“They’re taken care of,” Buck pointed out. “Jimmy, Kid, and Lou are in there already. And I can help them.”

Teaspoon glanced over at the now-empty entry to the saloon. The truth was, he wanted to go see Polly. He wanted to hold her in his arms, and be held by her. He wanted to hear her call him Sugarlips . . . he wanted to prove to her again how he’d earned that name . . .

But it wasn’t that easy.

“I was helping Polly fix something last week,” Buck commented, trying to sound casual. “She said you’ve barely been over there since just after Jarrod Randall died.”

“Been busy,” Teaspoon muttered. “Polly’s been busy too, what with all the damage Randall done at the saloon.” Of course, most of the damage had been because of the fight he’d had with Randall himself . . .

Buck just nodded, studying the older man. He was seeing a hesitation that he’d rarely, if ever, seen from Teaspoon Hunter. “She loves you,” he said softly.

Teaspoon sucked in a deep breath and held it a moment before finally nodding. “I know,” he said, his voice barely audible. “She shouldn’t,” he added.

Buck leaned up against the railing next to the older man. “Why not?”

“Almost got her killed, didn’t it?” Teaspoon shuddered, remembering how she had suffered at Randall’s hands.

“Guess that didn’t change how she feels,” Buck said.

“Don’t matter,” Teaspoon insisted, even though the words tore at his heart. “I can’t let her love me,” he insisted. “There’ll always be someone else coming after me.”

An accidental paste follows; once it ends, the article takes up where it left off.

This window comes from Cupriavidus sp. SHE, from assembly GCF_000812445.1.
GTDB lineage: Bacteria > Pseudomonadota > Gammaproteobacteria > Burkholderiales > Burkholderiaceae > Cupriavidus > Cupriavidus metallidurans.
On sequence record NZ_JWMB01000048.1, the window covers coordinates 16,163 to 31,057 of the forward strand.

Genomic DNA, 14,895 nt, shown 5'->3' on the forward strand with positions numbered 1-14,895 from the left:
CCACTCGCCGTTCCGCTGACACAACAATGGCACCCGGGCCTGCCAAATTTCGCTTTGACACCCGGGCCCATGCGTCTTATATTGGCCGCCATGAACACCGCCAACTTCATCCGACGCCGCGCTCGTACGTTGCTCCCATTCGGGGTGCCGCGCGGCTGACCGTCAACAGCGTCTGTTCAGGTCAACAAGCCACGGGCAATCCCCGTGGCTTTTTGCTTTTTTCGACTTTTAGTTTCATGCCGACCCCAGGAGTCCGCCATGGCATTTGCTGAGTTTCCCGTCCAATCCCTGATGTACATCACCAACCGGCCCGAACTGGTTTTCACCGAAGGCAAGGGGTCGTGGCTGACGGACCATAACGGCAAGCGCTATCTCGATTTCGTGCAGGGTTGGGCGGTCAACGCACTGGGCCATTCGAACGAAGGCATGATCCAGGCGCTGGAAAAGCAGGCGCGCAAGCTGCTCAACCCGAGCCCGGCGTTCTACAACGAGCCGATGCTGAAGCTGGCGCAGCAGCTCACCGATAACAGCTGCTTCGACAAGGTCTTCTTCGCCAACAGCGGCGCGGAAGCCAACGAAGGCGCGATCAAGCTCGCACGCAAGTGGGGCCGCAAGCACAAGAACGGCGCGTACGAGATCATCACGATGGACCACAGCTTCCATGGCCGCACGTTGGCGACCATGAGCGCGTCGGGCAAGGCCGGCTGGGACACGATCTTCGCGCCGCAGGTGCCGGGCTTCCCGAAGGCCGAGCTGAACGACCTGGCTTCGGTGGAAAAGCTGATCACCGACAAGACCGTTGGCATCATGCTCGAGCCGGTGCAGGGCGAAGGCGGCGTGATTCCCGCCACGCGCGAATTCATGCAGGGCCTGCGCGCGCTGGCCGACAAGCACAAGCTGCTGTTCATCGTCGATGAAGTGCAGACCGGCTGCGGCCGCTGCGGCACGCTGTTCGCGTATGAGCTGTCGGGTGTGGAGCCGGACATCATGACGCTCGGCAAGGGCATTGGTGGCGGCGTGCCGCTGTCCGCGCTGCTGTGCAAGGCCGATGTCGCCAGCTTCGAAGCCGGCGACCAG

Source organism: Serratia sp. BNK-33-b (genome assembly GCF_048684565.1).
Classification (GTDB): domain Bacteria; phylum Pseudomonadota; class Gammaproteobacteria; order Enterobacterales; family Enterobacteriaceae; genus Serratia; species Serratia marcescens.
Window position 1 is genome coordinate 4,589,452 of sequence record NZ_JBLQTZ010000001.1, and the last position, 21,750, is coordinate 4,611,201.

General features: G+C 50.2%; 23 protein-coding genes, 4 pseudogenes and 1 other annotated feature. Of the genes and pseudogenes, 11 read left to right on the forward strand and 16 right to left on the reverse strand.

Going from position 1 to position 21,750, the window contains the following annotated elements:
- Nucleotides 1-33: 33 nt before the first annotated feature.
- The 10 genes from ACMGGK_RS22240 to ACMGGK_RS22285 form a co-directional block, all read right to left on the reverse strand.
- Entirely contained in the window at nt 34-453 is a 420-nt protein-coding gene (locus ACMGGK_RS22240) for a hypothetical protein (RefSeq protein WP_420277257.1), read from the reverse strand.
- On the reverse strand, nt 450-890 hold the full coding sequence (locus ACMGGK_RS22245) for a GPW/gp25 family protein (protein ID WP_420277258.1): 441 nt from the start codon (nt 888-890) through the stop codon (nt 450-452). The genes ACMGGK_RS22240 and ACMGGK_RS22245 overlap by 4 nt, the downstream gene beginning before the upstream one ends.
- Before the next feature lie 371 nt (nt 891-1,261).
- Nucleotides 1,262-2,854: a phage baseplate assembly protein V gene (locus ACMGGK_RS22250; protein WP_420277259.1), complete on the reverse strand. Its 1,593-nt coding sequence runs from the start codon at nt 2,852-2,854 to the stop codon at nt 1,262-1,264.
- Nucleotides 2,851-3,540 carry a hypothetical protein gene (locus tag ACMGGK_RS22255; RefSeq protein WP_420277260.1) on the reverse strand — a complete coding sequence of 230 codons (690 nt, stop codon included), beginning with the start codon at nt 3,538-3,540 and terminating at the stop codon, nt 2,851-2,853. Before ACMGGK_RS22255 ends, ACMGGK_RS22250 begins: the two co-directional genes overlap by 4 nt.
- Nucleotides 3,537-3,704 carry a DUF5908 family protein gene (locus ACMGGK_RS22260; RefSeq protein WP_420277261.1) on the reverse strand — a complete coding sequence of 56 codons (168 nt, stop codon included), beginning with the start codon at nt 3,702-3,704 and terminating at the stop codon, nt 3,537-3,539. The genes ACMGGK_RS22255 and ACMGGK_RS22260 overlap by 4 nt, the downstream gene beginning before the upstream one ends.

“Polly’s pretty tough,” Buck observed. “It’s the way she was raised.”

Teaspoon closed his eyes, remembering. He could see the first day he’d met her – the day he’d been captured by the fiery spirit of a beautiful young girl . . .”We had our chance,” he said hesitantly. “I shouldn’t have left.”

“You’re both here now,” Buck pointed out. “Polly came to Rock Creek because you were here.”

“It’s too late,” Teaspoon argued, though his conviction was wavering. He wanted to believe there was a second chance for him and Polly . . . but could he dare to believe that?

“Polly might not think so,” Buck responded. “You should ask her.”

Teaspoon took a deep breath and gave a slight nod. “I’d be a little afraid to do that,” he admitted softly. But was the fear more that she’d say no – or that she’d say yes?